I’ve heard people with more money than I can realistically dream of ever having talk about “those rich people out there” and how “they should give more.” We can get stuck comparing ourselves to people who have it better — or even just to the people around us — and totally miss seeing all that we do have to offer. It’s easy to think of ourselves as not having enough to be generous or to really make a difference.

Today’s parable reminds us that it doesn’t matter whether we have an abundance or barely enough: we are called to use whatever we have been given to multiply God’s blessings.

A few years ago I went to a panel on the question “Should we give money to people on the streets?” On the panel were lawyers and professors who specialized in studying poverty or helping people who are poor. They gave long complicated answers about the social system and the causes of poverty and the resources available to people in need…answers that didn’t really provide an answer to the basic question. The last person to speak was a woman who had just recently gotten settled in a job and a home after years of homelessness. The answer she gave to the question, “Should we give money to people on the streets?” was a story:

She talked about having recently had enough money that she could buy herself a treat. She bought a bag of her very favorite chips: those chili-flavored Fritos. You would not believe how good she made those Fritos sound when she described how much she liked them. Anyway, she bought herself a bag of those chips, then sat down on the bench at the bus stop with her snack and settled in to enjoy the taste of her hard work paying off. Then a man approached her, asking if she had any change to spare for a bus ride. “Well,” she said, “I had a dollar still left in my pocket, so I gave him that. And then I still had some Fritos left, so I gave him the rest of the bag. I figured, since I was so blessed, I better share what I could.”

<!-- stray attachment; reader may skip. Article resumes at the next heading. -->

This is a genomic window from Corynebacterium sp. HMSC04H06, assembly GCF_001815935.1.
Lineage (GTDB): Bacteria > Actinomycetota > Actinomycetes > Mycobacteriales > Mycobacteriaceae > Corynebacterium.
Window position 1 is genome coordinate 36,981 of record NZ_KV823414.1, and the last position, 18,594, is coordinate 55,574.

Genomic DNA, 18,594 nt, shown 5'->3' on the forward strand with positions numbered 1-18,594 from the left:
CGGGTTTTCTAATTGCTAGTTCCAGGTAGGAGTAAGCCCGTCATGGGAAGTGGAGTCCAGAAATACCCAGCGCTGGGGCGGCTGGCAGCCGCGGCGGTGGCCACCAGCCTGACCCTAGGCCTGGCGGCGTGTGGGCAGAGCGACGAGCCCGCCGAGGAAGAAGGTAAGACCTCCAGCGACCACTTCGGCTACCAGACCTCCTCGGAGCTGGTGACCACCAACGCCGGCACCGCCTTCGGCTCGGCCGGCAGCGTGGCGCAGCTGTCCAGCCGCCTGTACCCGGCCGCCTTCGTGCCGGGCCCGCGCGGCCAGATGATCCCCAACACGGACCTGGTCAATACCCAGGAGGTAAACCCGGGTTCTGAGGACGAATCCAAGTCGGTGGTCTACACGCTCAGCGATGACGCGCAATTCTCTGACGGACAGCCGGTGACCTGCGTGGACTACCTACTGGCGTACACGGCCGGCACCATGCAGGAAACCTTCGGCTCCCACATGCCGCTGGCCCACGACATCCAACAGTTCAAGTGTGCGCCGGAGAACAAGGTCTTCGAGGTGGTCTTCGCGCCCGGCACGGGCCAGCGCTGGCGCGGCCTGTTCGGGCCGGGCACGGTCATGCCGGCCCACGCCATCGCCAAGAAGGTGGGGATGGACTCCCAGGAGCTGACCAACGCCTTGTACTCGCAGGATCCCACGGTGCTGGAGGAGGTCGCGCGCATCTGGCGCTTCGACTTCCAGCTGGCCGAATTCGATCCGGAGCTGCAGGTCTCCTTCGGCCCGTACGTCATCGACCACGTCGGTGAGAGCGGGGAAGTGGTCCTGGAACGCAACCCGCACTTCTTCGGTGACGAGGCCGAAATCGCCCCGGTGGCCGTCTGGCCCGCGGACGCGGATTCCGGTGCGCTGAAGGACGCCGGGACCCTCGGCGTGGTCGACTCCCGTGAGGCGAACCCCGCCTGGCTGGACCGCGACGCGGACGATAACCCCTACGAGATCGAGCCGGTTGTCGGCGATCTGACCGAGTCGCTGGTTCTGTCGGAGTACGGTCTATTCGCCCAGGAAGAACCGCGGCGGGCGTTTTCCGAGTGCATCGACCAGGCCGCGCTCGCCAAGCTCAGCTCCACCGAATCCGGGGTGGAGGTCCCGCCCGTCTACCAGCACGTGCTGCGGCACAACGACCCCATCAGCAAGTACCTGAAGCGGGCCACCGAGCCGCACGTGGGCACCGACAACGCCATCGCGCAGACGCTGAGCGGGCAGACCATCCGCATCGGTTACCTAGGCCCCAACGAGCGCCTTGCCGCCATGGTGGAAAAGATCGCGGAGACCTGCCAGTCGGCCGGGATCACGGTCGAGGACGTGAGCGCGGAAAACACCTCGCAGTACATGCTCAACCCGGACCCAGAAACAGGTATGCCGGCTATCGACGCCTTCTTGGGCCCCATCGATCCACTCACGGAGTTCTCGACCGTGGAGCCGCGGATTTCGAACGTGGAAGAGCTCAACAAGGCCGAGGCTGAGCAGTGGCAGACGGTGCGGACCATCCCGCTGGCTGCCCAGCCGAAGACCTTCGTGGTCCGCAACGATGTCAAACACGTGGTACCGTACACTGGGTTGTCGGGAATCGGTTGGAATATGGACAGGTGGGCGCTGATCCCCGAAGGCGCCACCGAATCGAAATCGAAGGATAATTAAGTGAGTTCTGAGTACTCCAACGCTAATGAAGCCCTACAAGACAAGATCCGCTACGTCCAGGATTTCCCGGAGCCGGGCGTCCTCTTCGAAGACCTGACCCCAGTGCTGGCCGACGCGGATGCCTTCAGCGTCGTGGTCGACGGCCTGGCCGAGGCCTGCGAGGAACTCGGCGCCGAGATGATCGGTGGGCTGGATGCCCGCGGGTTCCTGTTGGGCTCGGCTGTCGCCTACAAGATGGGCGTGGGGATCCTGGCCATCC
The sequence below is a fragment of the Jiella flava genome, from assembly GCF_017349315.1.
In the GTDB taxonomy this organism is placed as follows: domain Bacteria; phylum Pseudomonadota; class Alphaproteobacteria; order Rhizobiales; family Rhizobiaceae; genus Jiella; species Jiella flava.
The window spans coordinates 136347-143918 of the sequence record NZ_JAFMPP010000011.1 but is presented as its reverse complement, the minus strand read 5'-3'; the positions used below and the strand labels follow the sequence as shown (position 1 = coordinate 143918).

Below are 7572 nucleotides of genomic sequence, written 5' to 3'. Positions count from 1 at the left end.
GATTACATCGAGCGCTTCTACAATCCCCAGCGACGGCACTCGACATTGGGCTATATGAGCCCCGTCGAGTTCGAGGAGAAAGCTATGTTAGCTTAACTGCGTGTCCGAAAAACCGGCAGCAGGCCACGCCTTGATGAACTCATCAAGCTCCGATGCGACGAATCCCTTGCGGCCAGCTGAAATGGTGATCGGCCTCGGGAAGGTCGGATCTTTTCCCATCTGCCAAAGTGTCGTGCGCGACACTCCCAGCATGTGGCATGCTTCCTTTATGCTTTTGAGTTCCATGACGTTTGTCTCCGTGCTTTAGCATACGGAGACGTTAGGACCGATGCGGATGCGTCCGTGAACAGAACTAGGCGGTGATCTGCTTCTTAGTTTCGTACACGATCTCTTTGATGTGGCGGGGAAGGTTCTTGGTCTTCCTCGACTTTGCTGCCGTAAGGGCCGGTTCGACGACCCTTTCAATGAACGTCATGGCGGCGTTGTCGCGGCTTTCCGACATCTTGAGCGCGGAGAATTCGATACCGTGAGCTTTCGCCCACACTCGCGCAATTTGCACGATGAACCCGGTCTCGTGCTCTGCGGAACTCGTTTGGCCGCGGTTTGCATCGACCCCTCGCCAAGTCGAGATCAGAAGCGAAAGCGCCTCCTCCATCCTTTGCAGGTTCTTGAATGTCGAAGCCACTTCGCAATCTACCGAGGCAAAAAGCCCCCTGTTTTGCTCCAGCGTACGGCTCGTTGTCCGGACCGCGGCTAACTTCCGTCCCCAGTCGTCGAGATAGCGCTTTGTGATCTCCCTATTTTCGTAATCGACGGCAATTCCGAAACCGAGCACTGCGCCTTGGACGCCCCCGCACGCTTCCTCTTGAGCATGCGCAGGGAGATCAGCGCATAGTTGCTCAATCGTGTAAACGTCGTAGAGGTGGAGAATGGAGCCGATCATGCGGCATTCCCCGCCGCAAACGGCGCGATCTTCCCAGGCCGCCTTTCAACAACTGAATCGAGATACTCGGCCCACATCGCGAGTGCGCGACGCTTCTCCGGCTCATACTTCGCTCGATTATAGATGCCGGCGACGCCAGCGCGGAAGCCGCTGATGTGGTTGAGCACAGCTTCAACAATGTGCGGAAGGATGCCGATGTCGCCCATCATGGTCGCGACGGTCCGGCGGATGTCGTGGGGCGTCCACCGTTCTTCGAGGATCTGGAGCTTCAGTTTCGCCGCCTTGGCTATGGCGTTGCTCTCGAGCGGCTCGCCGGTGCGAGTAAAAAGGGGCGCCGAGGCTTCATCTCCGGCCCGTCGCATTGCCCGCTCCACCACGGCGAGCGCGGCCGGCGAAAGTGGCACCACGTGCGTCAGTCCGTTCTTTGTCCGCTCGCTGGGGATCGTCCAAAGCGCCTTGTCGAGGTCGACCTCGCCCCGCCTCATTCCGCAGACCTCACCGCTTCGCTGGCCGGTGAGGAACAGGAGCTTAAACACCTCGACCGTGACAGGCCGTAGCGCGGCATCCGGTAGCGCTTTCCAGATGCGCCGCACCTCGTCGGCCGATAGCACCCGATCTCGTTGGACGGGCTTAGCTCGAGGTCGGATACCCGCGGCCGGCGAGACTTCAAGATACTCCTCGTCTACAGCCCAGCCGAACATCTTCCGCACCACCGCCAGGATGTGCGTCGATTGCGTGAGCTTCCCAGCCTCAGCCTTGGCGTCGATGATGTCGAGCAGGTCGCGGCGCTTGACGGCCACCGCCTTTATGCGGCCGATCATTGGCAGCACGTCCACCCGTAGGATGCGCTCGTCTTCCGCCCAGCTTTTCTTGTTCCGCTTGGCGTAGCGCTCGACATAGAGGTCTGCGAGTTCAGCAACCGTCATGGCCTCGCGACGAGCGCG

When we have an attitude of scarcity — thinking over and over, What if I don’t have enough? — we end up like that third slave in the parable: fearfully burying what we do have in hole in the ground. The woman at the bus stop, still very poor by our standards, had an attitude of abundance — Look how much I’ve been blessed! –, and so she saw ways that she could multiply God’s blessings and jumped right in.

So let’s work on that discipleship practice of counting our blessings, naming all that we have, and looking for the opportunities we have to invest in God’s mission to bless the people in need around us.

One of the great gifts of being involved in a church is that it connects us directly to opportunities to use what God has entrusted to us, to multiply God’s blessings in the world.  We can use our financial resources to support the work of this congregation and its partners in ministry. We can give our companionship to men experiencing homeless and loneliness when we host them here at Room in the Inn. We can give our words and our love to the people in our congregation who are grieving or struggling. We can give skills in building or cleaning to help in disaster response; or skills in cooking to provide meals for those who are sick. There are as many opportunities to invest in God’s mission as there are blessings God has given to us. Some seem grand, some seem small, but God uses them all to multiply blessings.